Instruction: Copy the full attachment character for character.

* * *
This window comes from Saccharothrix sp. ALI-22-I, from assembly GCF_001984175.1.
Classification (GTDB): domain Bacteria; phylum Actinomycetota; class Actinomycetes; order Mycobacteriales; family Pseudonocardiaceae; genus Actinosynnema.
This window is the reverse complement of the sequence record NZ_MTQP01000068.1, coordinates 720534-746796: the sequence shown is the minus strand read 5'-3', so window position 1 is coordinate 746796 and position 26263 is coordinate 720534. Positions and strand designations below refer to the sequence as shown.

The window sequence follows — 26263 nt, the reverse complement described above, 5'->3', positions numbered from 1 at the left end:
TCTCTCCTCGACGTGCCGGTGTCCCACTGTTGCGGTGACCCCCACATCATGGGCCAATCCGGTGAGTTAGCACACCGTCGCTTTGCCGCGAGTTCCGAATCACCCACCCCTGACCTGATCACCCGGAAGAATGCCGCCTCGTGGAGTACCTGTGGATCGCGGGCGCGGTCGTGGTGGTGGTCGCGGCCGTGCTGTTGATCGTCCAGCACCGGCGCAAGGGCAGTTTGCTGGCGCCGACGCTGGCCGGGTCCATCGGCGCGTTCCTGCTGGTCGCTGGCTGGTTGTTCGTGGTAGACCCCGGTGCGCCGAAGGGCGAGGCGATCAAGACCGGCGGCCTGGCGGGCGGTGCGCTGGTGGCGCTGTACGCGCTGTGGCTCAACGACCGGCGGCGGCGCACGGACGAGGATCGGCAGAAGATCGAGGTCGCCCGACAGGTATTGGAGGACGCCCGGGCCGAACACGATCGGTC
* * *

This window comes from Saccharothrix sp. ALI-22-I, from assembly GCF_001984175.1.
Classification (GTDB): domain Bacteria; phylum Actinomycetota; class Actinomycetes; order Mycobacteriales; family Pseudonocardiaceae; genus Actinosynnema.
This window is the reverse complement of the sequence record NZ_MTQP01000068.1, coordinates 720534-746796: the sequence shown is the minus strand read 5'-3', so window position 1 is coordinate 746796 and position 26263 is coordinate 720534. Positions and strand designations below refer to the sequence as shown.

The window sequence follows — 26263 nt, the reverse complement described above, 5'->3', positions numbered from 1 at the left end:
TCTCTCCTCGACGTGCCGGTGTCCCACTGTTGCGGTGACCCCCACATCATGGGCCAATCCGGTGAGTTAGCACACCGTCGCTTTGCCGCGAGTTCCGAATCACCCACCCCTGACCTGATCACCCGGAAGAATGCCGCCTCGTGGAGTACCTGTGGATCGCGGGCGCGGTCGTGGTGGTGGTCGCGGCCGTGCTGTTGATCGTCCAGCACCGGCGCAAGGGCAGTTTGCTGGCGCCGACGCTGGCCGGGTCCATCGGCGCGTTCCTGCTGGTCGCTGGCTGGTTGTTCGTGGTAGACCCCGGTGCGCCGAAGGGCGAGGCGATCAAGACCGGCGGCCTGGCGGGCGGTGCGCTGGTGGCGCTGTACGCGCTGTGGCTCAACGACCGGCGGCGGCGCACGGACGAGGATCGGCAGAAGATCGAGGTCGCCCGACAGGTATTGGAGGACGCCCGGGCCGAACACGATCGGTC